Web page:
To Mrs. Norris, Fanny Price is just a poor relation who is to be used. For Sir Thomas it is rather Fanny’s household and social roles that matter. To Maria and Julia Bertram, Fanny is to be judged by her material possessions as well as her lack of accomplishments, while to Lady Bertram Fanny has solely one role as that of a helper. All these perspectives demonstrate the absence of sympathy that arises from feeling. Fanny’s emotional reality is rejected by people who themselves perpetually cast others, as they would cast themselves in their roles. Casting roles is presented as the most opposite, and as the obstacle of that “sympathetic acuteness of feeling” to which Fanny, as the result of Edmund’s tend to her education, has become the epitome of. The term used most often in Mansfield Park to describe this quality is “delicacy,” and in terms of their lack of delicacy the human deficiency of other characters is most often expressed. Mr. Yates is “without discernment or diffidence, or delicacy, or discretion enough” to understand that Sir Thomas preferred to leave the topic of theatricals alone. Henry Crawford’s distasteful determination with Fanny’s affections is regarded by her as “a want of delicacy and regard for others.” Fanny considers that Sir Thomas, “who had married a daughter to Mr Rushworth,” can have no “romantic delicacy” which may allow him to see beyond purely real information, into her real feelings concerning Crawford. “Delicacy,” then, would seem to imply sympathetic perception of the kind demonstrated by Edmund when he discovers Fanny as a child crying on the stairs, and the kind displayed by Fanny in her consistent concern with the structure of the thoughts and feelings of others as well as of herself. It is defined as a measure of Edmund’s straying from purity during his pursuit of Mary Crawford that he allows his captivation in favor of her brother Henry to overlook the delicacy of his perceptions. Having assured Fanny “you did not love him-nothing could have justified your accepting him,” he then urges her, “let him succeed at last, Fanny, let him succeed at last. You have proved yourself upright and disinterested, prove yourself grateful and tender- hearted; and then you will be the perfect model of a woman, which I have always believed you born for.” Here Edmund is asking Fanny to adapt to her emotional responses to Henry Crawford just much as she is in the tendency to comply with orders in the service of the residents of Mansfield Park. However, Fanny in the routine of her life as a servant, is being emotionally true to herself. Unlike Edmund’s lack of delicacy, she cannot undertake emotional roles, because by doing so would mean she would not be true to the grounds of feeling within her. She “cannot act.”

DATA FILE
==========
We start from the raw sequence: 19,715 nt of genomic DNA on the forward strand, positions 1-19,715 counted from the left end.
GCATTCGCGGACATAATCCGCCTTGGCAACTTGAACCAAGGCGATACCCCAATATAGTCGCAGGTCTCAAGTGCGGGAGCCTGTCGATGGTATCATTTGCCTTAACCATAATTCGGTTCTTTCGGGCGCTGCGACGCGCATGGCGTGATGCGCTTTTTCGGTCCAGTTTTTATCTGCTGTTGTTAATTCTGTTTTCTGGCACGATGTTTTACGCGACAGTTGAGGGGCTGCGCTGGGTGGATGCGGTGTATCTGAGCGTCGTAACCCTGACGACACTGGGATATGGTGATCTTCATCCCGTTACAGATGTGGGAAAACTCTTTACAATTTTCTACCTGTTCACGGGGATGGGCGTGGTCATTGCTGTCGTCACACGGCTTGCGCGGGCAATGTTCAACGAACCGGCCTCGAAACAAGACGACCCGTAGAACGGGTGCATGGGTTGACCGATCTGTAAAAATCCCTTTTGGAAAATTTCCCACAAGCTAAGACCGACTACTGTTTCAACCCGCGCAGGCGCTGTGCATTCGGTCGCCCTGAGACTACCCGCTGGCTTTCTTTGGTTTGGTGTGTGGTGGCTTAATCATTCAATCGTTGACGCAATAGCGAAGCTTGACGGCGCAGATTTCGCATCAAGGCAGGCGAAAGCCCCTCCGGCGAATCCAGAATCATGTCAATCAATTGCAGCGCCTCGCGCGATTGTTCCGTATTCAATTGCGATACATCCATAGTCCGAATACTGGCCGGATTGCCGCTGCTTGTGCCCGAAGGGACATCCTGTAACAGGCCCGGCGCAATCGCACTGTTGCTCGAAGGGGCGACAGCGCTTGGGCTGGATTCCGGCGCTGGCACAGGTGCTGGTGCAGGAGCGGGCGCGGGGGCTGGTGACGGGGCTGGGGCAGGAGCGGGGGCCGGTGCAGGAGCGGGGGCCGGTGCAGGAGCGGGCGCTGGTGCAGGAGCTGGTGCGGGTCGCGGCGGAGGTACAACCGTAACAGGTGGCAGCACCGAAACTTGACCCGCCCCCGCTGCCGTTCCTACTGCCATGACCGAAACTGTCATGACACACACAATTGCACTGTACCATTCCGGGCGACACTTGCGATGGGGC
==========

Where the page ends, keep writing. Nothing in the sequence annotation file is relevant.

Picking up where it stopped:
What Fanny exhibits, in direct opposition to the Crawfords, and to the other role-players and role-imposers, is a state of being grounded in feeling, not in role-play, but in actual, not unimagined experience. This state of being requires a cordial relationship between the self and others. In this manner she is habitually engaged in the effort to view both herself and others as they really are in terms of reason, feeling, and moral intention, not as she would have them be.